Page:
In the past, I had a Rodger SW4 compact subwoofer driven with a standard Rodgers 100 watt amp--it also performed quite nicely.

    Comment


    • #4
      I don't know if mine qualifies, but I use Allen's B-40 on my Allen organs with the sub-woofer channel. The amplifiers are all regular ADC amplifiers. However, they are not in my living room, as my music room has now become my garage (32'x24'-still under construction), 12' ceiling under attic, and 20' at the peak in the half with cathedral ceiling. Regular speakers are 13' above the floor, and the B-40s are in the corners of the garage under the cathedral ceiling.

      Sorry if this doesn't meet what you're asking about.

      Michael

      P.S. At church, I use a B-20, and would highly recommend that speaker for home as well.
      Way too many organs to list, but I do have 5 Allens:
      • MOS-2 Model 505-B / ADC-4300-DK / ADC-5400 / ADC-6000 (Symphony) / ADC-8000DKC
      • Lowrey Heritage (DSO-1)
      • 11 Pump Organs, 1 Pipe Organ & 7 Pianos

      Comment


      • Eric Mack
        Eric Mack commented
        Editing a comment
        Thanks for sharing! And, thanks for including room details. That information will be helpful for me and anyone who follows this thread in the future. As this thread progresses, I plan to make a table to summarize what is shared.

    • #5
      The Rodgers SW4 is a single 15 inch subwoofer in a cabinet of, duh, 4 cubic feet (approx); ported. It and the Allen B20 are the most compact speakers I've met that can work on 32 flute stops. The Allen B20 has a single 12 inch woofer in a ported cabinet.

      Comment


      • Eric Mack
        Eric Mack commented
        Editing a comment
        I could not find anything on the SW4 or W4. Is that the same form factor as the RW3/W3 cabinet? If so, I wonder if I could make a new back panel and lose the tweeter and passive and add a port to create a W4?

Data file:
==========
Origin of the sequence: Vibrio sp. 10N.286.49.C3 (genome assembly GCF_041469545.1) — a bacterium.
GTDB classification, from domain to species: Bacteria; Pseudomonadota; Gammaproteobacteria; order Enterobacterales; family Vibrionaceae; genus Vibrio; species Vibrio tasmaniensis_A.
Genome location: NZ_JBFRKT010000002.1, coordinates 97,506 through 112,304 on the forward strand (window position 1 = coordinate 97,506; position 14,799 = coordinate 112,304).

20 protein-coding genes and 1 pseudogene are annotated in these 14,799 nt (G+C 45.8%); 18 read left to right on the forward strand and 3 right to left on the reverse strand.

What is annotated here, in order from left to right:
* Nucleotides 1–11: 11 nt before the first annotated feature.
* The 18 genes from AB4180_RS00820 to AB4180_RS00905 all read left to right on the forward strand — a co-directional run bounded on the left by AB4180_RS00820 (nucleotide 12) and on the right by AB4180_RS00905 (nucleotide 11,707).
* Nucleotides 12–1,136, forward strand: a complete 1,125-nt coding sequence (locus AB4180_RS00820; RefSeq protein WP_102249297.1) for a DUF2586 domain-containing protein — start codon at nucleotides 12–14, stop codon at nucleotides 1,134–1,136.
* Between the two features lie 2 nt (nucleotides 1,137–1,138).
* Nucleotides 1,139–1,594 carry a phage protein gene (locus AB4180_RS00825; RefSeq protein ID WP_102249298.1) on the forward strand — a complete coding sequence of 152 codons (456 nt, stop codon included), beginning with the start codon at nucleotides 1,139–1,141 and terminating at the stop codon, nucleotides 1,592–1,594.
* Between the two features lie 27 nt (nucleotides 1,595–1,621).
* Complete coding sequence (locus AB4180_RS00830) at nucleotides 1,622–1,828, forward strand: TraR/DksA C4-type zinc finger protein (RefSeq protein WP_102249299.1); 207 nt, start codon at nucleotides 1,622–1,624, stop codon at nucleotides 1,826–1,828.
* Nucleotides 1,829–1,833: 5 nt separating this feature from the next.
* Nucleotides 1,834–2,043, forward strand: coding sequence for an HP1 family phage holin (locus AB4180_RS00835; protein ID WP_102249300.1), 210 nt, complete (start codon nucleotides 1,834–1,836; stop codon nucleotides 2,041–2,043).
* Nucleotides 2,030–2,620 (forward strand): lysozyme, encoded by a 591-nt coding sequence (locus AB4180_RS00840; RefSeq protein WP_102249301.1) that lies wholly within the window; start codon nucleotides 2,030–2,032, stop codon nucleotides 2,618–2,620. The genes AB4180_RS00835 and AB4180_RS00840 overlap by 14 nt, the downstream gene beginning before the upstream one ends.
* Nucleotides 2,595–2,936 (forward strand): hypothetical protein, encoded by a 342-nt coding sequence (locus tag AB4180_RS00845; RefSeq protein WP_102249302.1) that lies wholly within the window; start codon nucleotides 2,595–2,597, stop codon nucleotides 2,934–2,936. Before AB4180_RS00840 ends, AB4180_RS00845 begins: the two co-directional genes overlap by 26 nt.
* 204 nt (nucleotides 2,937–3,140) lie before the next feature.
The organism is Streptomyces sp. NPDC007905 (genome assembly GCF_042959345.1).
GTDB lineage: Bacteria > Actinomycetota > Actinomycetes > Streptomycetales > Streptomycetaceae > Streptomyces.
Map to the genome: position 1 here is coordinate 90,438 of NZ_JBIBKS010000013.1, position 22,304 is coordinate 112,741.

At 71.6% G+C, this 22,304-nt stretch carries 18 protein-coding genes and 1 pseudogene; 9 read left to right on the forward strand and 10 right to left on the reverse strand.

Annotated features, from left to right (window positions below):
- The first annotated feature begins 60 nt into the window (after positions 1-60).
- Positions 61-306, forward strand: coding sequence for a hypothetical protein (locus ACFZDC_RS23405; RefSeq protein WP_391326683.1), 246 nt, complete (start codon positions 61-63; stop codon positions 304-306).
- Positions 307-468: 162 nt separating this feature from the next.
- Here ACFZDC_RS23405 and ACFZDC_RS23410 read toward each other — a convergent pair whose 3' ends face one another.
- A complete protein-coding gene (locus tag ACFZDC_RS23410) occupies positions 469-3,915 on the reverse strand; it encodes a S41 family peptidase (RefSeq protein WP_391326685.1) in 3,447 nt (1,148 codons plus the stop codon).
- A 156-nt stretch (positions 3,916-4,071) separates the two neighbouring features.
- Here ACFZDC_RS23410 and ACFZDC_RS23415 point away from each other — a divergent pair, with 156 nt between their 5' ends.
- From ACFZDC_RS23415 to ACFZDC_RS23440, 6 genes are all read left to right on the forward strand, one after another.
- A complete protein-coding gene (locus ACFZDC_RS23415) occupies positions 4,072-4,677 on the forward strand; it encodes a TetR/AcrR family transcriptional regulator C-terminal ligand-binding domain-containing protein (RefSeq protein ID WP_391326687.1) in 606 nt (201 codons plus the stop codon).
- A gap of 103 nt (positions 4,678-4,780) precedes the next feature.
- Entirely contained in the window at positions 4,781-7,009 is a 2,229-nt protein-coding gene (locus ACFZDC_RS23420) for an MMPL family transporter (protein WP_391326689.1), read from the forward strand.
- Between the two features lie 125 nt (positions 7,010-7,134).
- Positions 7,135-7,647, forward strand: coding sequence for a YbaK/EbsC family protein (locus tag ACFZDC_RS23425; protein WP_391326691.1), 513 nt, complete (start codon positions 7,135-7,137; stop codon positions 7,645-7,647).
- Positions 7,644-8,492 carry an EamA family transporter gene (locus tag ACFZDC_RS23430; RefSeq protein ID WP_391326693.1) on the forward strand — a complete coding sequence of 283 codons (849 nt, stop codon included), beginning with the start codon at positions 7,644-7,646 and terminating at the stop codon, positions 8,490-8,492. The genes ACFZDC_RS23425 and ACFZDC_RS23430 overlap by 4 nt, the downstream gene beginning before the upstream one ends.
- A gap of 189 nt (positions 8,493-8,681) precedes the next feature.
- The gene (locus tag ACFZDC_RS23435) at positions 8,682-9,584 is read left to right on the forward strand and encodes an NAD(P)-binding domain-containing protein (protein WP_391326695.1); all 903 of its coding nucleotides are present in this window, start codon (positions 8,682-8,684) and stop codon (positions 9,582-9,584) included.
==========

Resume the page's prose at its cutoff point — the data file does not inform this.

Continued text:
• #6
      Greetings To The Organ World!

      The music room for the big Rodgers 990 is a whopping 13x11, so yes most of the room is taken up by the console. :) My sub channels are combined into a Realistic MPA2500 power amp that feeds the giant cabinet in the corner, as it stands on its end, and fires into said corner. The intrigue is I really do not know what I have. It has no name on it, but there were two of these monsters with the organ at the church. Some folks have said it is a "real" Rodgers sub, and others have said it is actually a Walker Technical cabinet. It does ok until you get into the throaty 16', and the big 32' stops. Then it just makes obnoxious over-driven distortion noises. Even when both cabinets were connected to the organ at church, they did the same thing. It might be more fun to have a sub that could really handle the output from the organ.

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      Until The Next Dimension,
      Admiral Coluch.

      -1929 Wangerin Pipe Organ Historian
      -Owner 1982 Rogers Specification 990

      Comment


      • #7
        The SW4 is entirely different from the W3/RW3. Here is an archive on its introduction from the internet archive: http://rodgersinstruments.com/PDF_Pr...ioPR120105.pdf

        It's a very compact subwoofer that gets down to 16 Hz. You can't convert another Rodgers speaker into an SW4 unless you have the specific driver used in the SW4. Basically, it is half of an SW7.5.

        Comment


      • #8
        Would love to add some info to this interesting thread, but I don't use a separate subwoofer on my home organ. It's located in a 6' x 10' "nook" (originally a little dining room) fully open to the living room, which is 16' x 36' with a 9' ceiling. The bass requirements are modest, as the organ has no 32' stops, though the 16' Bourdon needs a lot of fundamental.